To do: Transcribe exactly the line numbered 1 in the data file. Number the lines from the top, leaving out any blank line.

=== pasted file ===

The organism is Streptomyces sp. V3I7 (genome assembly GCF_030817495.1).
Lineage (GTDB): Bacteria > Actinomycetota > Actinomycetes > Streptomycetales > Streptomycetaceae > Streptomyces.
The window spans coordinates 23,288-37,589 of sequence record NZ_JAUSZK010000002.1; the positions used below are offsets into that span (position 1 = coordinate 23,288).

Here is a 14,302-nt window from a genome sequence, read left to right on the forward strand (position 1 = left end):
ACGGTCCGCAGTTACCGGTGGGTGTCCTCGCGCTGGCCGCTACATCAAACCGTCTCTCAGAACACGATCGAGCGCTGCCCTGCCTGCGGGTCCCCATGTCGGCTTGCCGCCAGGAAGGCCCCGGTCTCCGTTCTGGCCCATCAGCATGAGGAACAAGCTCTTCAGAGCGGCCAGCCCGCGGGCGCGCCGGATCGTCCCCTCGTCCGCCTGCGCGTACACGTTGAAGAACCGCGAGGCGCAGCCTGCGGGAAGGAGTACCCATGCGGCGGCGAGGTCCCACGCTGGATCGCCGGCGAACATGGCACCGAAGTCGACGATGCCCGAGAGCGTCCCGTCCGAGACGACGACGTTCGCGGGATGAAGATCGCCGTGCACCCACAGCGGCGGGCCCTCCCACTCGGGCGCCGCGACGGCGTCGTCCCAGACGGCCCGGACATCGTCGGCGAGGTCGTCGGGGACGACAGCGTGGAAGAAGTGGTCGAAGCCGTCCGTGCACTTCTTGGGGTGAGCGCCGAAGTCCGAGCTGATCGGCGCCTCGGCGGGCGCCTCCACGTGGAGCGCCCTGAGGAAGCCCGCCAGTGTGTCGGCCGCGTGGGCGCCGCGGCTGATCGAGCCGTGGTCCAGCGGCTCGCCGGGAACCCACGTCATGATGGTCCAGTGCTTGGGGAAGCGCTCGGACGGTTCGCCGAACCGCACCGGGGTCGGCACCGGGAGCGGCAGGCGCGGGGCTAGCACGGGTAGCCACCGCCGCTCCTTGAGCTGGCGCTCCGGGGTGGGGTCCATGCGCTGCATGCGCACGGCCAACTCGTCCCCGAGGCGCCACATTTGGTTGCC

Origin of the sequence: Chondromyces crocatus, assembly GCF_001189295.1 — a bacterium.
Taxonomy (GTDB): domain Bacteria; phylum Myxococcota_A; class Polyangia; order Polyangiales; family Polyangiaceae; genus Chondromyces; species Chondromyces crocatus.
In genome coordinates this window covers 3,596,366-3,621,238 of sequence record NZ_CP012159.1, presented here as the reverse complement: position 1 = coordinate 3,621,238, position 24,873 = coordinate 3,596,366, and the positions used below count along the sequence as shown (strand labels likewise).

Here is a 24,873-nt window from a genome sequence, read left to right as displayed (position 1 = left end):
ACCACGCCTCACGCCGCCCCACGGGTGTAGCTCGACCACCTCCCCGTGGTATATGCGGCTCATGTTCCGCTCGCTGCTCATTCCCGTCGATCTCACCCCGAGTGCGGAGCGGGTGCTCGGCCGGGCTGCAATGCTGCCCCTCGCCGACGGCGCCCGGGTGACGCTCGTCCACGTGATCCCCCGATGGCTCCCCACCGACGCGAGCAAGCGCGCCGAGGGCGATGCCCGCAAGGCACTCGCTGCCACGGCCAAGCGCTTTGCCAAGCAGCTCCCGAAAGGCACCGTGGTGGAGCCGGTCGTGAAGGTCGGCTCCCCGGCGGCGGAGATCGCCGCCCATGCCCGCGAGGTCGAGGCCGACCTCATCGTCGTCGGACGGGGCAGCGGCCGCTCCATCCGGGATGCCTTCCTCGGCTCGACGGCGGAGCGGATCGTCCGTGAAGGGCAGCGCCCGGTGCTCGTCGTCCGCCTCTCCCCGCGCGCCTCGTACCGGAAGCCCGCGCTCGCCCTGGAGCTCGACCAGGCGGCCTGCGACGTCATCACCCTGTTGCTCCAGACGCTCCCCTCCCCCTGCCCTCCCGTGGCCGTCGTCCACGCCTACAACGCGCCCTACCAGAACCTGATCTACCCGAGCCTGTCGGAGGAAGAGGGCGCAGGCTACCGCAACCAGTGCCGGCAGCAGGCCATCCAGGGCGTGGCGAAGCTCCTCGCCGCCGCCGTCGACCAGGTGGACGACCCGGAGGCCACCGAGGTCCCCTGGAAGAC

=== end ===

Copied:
The organism is Streptomyces sp. V3I7 (genome assembly GCF_030817495.1).